- Emotional and social distress. Fecal incontinence is embarrassing. You may start to skip work and social situations. Some people become depressed because of this problem.
- Physical irritation . Frequent exposure to feces and wiping can irritate the skin around your anus.
- Poor nutrition. Over time, severe fecal incontinence may mean that your body isn’t getting enough nutrition from your food. Your healthcare provider may advise nutritional supplements.
How can I help prevent fecal incontinence?
Many causes of fecal incontinence can’t be prevented. But as you go through the process of diagnosis to find its cause, you might learn ways to prevent episodes of incontinence. For example, if your diet is to blame, not having certain foods or beverages such as alcohol or caffeine may help. So might a high-fiber diet with plenty of fluids. Bowel training may help you develop a schedule for going to the bathroom throughout the day. This can help prevent accidents.
Living with fecal incontinence
You may need to take certain steps so that you can keep enjoying your life. These steps include:
- Work with your healthcare provider. Some treatment approaches may take time to work. Follow instructions for any medicines your healthcare provider gives you. Ask your healthcare team if you don’t understand how to use supplies. Contact your healthcare provider if you don’t see any improvement.
- Try therapy. If fecal incontinence is damaging your relationships, work life, or your overall quality of life, talking with a psychologist or therapist may help.
- Keep a food diary. Keep track of the foods you eat and the days or times when fecal incontinence strikes. This could help show a pattern in your diet that contributes to your problem.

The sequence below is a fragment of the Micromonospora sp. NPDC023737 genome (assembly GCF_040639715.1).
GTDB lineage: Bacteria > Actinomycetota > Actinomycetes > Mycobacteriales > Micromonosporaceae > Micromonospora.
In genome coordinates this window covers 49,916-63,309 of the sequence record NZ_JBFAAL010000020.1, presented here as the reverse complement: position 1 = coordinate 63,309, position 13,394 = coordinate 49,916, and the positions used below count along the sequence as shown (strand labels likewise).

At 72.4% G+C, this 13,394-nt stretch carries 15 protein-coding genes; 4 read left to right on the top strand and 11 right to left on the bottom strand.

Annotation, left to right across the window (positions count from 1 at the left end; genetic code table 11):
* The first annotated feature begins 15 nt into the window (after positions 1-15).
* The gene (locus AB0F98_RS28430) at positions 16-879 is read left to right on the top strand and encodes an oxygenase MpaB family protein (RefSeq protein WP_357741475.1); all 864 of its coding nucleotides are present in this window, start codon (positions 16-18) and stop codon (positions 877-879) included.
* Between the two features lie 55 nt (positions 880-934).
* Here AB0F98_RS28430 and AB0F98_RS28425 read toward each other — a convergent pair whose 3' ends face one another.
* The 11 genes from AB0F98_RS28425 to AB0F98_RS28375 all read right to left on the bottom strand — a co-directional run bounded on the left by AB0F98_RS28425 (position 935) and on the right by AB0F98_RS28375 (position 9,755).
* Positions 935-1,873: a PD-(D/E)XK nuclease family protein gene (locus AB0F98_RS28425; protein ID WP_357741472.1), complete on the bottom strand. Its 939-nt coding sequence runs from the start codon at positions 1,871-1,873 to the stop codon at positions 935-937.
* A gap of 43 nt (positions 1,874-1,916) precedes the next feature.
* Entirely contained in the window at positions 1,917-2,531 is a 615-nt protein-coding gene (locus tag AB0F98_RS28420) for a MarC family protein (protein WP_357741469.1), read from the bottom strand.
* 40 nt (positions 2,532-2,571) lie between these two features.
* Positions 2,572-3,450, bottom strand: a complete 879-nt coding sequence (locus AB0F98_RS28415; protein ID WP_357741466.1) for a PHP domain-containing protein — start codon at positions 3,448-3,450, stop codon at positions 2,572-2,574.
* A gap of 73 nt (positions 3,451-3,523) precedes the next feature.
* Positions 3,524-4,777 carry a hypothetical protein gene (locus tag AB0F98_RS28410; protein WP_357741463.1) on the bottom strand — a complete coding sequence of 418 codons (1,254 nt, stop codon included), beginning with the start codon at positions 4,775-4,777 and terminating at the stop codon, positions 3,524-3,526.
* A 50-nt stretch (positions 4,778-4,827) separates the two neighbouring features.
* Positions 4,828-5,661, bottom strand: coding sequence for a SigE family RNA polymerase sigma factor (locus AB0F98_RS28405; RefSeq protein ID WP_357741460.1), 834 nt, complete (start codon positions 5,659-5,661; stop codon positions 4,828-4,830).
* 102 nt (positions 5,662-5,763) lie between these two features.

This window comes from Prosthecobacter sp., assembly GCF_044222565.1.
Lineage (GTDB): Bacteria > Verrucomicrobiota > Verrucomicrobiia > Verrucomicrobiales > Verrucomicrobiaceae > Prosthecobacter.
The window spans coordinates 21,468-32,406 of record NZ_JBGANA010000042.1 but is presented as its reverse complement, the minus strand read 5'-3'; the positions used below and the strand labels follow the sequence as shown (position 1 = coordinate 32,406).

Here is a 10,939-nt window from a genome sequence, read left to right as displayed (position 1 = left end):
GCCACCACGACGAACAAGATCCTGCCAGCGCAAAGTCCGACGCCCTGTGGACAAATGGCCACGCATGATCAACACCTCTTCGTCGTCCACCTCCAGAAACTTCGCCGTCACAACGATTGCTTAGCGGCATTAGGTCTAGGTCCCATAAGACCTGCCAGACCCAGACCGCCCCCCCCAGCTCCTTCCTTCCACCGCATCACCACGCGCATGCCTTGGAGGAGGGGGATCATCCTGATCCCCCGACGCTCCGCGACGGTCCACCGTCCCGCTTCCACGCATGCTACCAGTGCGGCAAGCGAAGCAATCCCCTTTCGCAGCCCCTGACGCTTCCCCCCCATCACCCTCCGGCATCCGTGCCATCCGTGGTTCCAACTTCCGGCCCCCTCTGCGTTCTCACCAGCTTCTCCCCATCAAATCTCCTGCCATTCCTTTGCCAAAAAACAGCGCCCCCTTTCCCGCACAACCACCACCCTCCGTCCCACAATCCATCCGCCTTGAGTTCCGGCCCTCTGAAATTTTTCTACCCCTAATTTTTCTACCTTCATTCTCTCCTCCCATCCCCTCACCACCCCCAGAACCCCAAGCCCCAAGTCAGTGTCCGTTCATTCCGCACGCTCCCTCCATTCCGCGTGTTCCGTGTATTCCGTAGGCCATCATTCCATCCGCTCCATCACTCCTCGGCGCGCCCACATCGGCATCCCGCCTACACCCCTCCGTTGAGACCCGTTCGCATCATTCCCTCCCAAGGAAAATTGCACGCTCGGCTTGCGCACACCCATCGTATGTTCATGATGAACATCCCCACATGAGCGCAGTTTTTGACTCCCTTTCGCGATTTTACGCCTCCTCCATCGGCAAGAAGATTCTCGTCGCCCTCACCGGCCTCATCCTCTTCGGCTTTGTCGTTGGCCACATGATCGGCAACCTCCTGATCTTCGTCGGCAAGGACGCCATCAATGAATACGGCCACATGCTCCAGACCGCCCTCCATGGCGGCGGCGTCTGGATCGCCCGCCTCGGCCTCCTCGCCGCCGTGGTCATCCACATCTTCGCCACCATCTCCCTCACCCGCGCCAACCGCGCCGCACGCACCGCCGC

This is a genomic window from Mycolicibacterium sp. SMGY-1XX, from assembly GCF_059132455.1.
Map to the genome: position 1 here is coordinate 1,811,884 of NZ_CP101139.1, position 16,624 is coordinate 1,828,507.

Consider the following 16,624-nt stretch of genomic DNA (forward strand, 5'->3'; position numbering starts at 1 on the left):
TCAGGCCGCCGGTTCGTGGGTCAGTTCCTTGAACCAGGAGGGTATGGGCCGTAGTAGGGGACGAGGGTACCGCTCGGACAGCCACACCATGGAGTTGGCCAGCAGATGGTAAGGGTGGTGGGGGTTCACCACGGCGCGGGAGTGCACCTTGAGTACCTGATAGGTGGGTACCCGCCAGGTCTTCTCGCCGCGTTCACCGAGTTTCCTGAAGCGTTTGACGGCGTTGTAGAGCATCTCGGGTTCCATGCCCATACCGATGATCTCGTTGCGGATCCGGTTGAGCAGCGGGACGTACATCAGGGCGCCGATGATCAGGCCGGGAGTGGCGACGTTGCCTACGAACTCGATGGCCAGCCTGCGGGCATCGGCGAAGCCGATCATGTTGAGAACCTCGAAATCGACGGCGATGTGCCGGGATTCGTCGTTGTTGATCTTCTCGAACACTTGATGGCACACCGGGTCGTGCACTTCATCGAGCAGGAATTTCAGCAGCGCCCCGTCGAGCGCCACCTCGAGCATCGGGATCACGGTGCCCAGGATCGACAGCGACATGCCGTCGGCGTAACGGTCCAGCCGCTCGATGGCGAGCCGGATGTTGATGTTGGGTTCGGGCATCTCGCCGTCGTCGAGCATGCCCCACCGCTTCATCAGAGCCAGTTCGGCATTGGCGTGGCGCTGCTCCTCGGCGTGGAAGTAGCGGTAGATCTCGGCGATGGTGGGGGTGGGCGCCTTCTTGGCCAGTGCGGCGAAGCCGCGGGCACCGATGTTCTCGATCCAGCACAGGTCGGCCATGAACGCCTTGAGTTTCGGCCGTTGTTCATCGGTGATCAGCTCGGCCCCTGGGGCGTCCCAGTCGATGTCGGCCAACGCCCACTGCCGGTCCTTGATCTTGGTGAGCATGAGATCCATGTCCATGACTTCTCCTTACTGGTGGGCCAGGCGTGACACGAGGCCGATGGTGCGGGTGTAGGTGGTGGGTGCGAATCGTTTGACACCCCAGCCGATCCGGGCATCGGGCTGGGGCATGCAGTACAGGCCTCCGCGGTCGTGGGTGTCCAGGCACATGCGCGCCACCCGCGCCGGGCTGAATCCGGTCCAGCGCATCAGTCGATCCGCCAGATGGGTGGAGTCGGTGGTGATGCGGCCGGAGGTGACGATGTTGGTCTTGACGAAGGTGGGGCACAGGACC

- Train your bowels. One way to reduce your risk of fecal incontinence is to use the toilet regularly and try to have a bowel movement.
- Pack a change of clothing. Always be prepared. Carry fresh clothes and shoes, cleansing cloths, and a spare bag to store any dirty items.
- Wear absorbent pads. While you’re learning to manage fecal incontinence, buy some incontinence products. These might be pads that absorb leaks and odors.
- Take “fecal deodorant” medicine. Talk with your healthcare provider about medicine that can reduce odors linked to fecal incontinence.
- Learn to care for delicate skin. Use cleansing and barrier products to prevent skin irritation and pain from fecal incontinence. Zinc oxide paste is one example of a barrier product.
When should I call my healthcare provider?
Call your healthcare provider to schedule an appointment to talk about fecal incontinence that is affecting your quality of life. Call your provider right away if your fecal incontinence is from frequent, ongoing diarrhea and you have signs of dehydration. If you have rectal bleeding, or black, tarry stool, discuss this with your provider or go to the nearest emergency room.
Key points about fecal incontinence
- Fecal incontinence means that you are not able to hold your feces, or stool, until you get to a toilet.
- Fecal incontinence can be caused by diarrhea, damaged muscles or nerves within your rectum, large hemorrhoids, constipation, or chronic illnesses.
- The treatment recommended for your fecal incontinence will depend on its cause. But it may include lifestyle changes, medicine, or surgery.
Tips to help you get the most from a visit to your healthcare provider:
- Know the reason for your visit and what you want to happen.
- Before your visit, write down questions you want answered.
- Bring someone with you to help you ask questions and remember what your healthcare provider tells you.
- At the visit, write down the name of a new diagnosis, and any new medicines, treatments, or tests. Also write down any new instructions your healthcare provider gives you.
- Know why a new medicine or treatment is prescribed, and how it will help you. Also know what the side effects are.
- Ask if your condition can be treated in other ways.
- Know why a test or procedure is recommended and what the results could mean.
- Know what to expect if you do not take the medicine or have the test or procedure.
- If you have a follow-up appointment, write down the date, time, and purpose for that visit.
- Know how you can contact your healthcare provider if you have questions.